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UNC researchers win grant to develop ultra-long-acting HIV drug

Adherence to taking daily medication at the proper times is important in ensuring HIV is not transmitted to others, clinical trials have found. Researchers at the University of North Carolina were recently awarded a large grant to create an ultra-long-acting antiretroviral drug, the university announced.
UNC School of Medicine investigators and colleagues were awarded $2.91 million over three years by the Bill & Melinda Gates Foundation to create an ultra-long-acting formulation based on phase inversion implant technology, according to the announcement.

The principal investigator is J. Victor Garcia, a professor of medicine at UNC-Chapel Hill.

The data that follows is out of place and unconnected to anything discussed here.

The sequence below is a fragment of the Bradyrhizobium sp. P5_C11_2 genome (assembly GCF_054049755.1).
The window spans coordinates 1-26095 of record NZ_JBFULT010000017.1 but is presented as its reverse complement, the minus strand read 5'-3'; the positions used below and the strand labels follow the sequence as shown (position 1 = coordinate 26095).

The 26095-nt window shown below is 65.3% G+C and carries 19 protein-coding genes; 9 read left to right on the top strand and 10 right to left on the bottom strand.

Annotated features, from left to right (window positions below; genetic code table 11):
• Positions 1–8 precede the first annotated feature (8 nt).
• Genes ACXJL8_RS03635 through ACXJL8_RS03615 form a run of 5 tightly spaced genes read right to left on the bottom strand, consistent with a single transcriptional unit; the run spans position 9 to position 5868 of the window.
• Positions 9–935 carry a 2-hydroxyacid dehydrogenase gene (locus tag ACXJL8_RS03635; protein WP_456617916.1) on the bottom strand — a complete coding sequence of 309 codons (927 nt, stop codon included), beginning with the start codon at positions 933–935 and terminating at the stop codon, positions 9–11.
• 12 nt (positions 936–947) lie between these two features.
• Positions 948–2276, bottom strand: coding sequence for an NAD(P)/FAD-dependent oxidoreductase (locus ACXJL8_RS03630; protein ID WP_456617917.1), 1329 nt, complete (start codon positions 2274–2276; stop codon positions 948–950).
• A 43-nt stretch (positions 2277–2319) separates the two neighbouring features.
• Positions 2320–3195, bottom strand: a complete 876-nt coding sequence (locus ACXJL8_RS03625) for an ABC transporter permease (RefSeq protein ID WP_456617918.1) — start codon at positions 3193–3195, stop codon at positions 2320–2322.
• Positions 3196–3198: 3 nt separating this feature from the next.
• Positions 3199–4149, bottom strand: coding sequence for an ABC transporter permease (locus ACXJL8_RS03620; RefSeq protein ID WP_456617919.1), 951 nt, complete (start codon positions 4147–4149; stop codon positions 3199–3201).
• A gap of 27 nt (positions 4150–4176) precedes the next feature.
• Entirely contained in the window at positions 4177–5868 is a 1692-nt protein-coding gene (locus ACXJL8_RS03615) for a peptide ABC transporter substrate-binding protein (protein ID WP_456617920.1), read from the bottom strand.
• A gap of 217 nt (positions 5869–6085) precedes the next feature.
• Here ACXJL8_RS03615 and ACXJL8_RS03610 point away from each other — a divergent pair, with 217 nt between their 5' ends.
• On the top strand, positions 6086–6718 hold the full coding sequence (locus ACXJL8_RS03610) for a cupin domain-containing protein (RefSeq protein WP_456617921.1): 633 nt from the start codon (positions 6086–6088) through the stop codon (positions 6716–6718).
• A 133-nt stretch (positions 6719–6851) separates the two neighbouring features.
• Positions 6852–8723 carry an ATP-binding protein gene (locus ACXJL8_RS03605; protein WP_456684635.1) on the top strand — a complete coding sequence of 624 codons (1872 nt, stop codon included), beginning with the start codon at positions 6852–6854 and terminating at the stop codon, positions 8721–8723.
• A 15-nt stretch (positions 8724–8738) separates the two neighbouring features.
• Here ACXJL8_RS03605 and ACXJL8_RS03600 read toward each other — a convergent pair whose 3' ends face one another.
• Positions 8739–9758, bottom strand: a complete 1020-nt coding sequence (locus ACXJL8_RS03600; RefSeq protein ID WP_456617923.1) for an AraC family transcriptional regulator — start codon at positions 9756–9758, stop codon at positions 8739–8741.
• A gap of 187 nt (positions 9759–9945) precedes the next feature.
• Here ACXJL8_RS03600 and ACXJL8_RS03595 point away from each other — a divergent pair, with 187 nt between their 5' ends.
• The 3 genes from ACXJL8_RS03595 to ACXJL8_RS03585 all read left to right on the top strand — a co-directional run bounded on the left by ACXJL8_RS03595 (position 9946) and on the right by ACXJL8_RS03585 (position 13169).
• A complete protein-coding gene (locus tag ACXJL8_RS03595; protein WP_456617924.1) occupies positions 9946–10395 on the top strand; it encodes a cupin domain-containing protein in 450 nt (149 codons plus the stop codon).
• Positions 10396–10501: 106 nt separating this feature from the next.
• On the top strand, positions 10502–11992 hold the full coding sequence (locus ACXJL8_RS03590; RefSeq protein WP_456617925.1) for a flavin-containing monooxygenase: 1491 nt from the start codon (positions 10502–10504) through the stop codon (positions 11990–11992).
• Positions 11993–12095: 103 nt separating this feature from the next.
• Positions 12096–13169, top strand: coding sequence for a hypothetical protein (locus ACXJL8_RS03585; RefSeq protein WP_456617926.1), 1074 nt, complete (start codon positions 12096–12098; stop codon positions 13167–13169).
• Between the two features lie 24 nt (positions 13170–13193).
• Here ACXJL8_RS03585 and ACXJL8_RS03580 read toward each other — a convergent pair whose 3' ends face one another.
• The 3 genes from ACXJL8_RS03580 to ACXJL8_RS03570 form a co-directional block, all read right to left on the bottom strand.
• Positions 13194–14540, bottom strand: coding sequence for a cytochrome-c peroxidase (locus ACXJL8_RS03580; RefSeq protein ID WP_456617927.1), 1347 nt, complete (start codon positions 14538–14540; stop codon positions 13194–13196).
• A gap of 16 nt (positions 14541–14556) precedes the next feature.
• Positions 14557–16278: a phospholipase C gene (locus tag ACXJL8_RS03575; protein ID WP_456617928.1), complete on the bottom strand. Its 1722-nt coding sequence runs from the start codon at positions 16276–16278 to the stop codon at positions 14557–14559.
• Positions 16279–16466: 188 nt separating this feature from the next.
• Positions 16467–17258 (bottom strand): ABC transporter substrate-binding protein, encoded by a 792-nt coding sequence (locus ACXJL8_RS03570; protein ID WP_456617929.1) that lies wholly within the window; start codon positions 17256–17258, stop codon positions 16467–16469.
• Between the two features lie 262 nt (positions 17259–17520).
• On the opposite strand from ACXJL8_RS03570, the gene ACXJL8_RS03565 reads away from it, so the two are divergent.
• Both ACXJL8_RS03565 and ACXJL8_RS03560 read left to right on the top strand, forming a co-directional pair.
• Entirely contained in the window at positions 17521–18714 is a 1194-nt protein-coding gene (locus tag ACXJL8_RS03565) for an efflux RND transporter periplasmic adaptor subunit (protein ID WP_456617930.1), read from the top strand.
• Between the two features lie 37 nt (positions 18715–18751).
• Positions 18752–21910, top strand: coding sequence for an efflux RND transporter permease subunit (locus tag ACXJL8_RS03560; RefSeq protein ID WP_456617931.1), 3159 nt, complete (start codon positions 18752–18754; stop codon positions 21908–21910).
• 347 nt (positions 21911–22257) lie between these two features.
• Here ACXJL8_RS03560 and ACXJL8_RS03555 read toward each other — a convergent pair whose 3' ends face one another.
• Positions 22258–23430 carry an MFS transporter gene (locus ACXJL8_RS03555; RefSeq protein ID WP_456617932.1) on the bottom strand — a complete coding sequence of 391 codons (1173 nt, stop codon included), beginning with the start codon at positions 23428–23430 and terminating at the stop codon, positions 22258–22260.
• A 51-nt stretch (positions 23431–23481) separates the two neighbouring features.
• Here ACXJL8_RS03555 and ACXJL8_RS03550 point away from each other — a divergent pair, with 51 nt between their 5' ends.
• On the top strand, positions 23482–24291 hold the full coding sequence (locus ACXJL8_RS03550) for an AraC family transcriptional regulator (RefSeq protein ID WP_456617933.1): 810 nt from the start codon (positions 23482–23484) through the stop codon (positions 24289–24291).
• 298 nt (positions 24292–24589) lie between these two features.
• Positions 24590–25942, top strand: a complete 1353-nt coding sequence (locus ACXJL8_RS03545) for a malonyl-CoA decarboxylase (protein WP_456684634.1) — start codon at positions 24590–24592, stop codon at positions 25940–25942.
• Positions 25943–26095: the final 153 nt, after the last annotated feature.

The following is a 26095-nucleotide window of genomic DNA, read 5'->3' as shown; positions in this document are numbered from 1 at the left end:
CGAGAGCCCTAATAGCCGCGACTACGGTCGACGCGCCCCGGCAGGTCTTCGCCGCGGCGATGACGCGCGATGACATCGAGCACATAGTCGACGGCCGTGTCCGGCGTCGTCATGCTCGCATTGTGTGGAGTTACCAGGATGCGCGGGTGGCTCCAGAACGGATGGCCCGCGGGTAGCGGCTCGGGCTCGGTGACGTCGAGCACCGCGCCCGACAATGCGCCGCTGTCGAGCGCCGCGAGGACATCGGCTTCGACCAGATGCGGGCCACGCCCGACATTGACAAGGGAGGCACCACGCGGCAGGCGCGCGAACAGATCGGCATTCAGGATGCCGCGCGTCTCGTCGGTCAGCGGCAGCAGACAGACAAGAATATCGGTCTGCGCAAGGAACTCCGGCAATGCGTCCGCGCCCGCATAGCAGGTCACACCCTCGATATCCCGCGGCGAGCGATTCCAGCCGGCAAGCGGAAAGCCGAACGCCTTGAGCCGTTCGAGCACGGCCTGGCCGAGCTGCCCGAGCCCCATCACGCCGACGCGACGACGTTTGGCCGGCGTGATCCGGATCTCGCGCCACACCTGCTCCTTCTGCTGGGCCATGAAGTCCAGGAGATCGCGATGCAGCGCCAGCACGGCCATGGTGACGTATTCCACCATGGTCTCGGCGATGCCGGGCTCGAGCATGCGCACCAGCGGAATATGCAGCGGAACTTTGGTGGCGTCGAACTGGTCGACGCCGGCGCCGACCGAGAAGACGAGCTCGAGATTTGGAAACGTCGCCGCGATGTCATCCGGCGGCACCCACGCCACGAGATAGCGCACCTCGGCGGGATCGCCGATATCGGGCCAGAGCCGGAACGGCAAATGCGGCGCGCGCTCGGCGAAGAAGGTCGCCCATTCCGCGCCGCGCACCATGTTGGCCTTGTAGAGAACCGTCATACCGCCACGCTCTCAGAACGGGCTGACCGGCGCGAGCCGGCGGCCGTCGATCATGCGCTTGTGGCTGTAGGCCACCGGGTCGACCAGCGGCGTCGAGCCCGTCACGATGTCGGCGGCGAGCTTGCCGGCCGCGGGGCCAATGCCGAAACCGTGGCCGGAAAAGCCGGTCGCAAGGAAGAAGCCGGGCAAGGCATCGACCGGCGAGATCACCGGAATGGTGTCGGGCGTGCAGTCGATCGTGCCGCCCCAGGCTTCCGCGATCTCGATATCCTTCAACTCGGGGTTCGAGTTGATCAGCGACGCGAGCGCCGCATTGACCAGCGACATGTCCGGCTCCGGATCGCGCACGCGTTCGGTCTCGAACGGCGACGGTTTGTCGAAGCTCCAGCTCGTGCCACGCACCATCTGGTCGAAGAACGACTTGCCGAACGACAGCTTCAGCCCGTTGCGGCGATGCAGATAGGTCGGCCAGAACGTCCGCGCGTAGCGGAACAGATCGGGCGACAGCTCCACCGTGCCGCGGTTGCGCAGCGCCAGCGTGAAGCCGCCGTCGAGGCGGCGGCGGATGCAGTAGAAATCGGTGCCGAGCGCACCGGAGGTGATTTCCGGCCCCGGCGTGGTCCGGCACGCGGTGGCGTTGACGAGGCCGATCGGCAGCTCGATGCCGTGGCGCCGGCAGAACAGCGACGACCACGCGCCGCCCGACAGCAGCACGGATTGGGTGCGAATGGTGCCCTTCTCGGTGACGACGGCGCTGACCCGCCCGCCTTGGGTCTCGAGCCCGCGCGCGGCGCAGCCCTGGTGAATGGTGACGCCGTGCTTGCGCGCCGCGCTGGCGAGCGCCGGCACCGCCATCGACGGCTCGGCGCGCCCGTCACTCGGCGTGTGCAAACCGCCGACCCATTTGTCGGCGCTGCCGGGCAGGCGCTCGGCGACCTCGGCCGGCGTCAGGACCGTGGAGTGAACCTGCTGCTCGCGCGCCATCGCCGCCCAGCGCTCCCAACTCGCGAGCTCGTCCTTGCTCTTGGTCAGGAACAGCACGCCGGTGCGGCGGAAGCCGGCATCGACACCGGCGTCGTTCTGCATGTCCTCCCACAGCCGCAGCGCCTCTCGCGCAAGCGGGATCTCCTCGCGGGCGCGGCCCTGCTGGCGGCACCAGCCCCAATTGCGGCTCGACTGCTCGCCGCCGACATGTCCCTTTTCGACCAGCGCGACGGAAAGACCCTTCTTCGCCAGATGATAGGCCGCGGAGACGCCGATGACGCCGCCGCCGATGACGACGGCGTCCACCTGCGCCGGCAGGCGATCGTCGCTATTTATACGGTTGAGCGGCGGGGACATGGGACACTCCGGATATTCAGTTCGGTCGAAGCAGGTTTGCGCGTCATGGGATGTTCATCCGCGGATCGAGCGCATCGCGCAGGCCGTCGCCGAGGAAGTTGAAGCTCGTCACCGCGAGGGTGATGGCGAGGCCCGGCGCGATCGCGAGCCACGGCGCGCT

“The injectable implant is composed of three main components – an organic water-miscible solvent, a biodegradable polymer, and the drug or drugs that need to be delivered. The formulation results in a syringeable liquid that turns into a solid when injected under the skin and releases drugs steadily over time,” said Rahima Benhabbour, an assistant professor in the UNC/NC State Joint Department of Biomedical Engineering and lead developer of the ISFI formulation for this project. Benhabbour is a BMES member.
 
“This ultra-long acting ISFI formulation is simple to prepare, has an initial targeting of 180 days of sustained drug release, and will contain an active pharmaceutical ingredient called EFdA, which has potent anti-HIV activity several orders of magnitude higher than currently approved drugs,” said Martina Kovarova, an associate professor of medicine at Carolina and director of the project.

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